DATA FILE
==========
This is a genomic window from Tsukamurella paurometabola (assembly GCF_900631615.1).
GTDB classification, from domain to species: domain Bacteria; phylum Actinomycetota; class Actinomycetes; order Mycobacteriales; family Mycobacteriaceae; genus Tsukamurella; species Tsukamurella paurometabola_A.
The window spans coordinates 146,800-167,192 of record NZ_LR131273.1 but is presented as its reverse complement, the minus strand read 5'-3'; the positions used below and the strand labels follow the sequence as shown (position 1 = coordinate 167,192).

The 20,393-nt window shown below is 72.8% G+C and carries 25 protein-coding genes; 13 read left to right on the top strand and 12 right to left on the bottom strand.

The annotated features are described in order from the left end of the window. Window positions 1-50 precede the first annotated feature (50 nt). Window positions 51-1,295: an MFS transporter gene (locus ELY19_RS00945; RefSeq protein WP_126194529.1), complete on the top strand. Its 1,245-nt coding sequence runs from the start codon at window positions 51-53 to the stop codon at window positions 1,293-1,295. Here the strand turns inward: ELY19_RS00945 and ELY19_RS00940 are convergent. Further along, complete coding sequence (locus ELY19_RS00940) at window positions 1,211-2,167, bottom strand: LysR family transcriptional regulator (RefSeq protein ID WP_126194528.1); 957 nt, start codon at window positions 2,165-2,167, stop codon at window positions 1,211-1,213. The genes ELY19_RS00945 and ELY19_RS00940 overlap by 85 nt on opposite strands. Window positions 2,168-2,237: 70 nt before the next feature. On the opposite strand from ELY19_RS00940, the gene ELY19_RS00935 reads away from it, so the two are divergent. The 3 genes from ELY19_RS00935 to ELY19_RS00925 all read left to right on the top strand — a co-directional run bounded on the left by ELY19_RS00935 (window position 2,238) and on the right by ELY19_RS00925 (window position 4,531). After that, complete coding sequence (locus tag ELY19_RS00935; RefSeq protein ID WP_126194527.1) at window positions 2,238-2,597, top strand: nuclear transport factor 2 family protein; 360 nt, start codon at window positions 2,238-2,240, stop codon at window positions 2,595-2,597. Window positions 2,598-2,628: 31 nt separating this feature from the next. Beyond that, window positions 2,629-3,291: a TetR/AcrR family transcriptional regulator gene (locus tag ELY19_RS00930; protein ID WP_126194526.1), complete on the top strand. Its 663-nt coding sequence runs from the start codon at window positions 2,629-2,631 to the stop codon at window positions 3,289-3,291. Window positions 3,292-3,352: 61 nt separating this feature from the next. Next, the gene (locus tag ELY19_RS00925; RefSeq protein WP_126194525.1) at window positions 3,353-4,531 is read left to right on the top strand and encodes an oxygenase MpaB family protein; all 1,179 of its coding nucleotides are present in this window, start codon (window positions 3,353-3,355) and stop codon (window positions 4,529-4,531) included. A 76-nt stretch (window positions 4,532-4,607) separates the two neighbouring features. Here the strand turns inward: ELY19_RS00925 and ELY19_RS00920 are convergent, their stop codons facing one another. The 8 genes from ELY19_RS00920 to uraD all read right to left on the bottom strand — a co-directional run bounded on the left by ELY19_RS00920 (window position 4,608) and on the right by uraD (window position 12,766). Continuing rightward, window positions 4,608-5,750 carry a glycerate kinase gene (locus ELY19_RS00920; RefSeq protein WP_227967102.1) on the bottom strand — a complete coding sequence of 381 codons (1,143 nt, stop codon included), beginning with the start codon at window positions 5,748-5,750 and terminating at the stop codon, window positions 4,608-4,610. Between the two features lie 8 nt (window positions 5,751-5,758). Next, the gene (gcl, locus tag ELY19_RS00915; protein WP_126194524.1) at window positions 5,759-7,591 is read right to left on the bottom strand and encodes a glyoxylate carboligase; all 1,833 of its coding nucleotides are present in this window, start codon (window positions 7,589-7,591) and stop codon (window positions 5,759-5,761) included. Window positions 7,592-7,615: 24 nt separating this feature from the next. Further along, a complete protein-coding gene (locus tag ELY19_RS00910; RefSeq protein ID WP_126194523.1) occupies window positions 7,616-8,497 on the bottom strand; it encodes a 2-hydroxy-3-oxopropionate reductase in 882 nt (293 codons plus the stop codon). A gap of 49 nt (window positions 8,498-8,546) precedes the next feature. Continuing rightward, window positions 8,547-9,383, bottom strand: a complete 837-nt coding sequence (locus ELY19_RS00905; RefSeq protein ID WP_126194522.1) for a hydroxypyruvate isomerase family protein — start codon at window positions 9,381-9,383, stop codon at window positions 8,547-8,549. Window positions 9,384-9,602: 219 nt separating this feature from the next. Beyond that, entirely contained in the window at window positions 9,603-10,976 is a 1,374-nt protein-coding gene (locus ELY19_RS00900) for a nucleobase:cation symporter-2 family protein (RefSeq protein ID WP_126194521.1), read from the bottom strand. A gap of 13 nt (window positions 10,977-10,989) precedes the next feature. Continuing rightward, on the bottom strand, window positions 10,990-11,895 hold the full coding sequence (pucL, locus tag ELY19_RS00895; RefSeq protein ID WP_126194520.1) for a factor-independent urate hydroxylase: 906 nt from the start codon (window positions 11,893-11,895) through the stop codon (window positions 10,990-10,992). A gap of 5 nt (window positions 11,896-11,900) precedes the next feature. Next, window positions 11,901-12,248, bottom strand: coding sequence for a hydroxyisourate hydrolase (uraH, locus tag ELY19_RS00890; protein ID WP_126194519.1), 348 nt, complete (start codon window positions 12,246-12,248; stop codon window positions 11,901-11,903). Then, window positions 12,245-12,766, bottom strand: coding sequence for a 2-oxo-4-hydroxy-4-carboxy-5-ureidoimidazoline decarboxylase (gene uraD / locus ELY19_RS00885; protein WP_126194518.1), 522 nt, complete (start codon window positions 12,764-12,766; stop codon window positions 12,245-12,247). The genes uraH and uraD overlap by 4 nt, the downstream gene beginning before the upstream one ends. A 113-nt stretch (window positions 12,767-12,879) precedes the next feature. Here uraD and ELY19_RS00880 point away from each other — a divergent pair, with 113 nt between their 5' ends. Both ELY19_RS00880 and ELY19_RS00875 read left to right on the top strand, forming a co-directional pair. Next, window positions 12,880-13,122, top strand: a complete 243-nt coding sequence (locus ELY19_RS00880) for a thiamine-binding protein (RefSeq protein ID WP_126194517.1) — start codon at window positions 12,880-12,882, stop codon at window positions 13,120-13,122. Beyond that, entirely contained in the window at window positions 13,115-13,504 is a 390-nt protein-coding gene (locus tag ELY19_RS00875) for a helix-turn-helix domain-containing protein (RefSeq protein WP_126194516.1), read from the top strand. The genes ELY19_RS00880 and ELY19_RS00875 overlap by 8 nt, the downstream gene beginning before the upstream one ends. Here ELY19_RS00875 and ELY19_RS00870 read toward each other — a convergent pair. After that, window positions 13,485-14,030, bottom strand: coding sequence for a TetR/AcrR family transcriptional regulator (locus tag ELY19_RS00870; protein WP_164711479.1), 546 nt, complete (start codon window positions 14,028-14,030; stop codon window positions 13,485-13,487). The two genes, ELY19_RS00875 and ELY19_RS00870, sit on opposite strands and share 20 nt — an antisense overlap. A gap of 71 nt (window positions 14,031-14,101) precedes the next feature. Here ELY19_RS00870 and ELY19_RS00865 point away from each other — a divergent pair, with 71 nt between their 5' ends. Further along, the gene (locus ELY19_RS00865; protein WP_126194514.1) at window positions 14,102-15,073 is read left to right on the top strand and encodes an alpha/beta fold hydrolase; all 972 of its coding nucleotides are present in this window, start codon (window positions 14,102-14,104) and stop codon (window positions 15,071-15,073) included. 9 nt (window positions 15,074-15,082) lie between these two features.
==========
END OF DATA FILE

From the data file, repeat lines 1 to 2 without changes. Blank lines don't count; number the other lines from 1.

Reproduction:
This is a genomic window from Tsukamurella paurometabola (assembly GCF_900631615.1).
GTDB classification, from domain to species: domain Bacteria; phylum Actinomycetota; class Actinomycetes; order Mycobacteriales; family Mycobacteriaceae; genus Tsukamurella; species Tsukamurella paurometabola_A.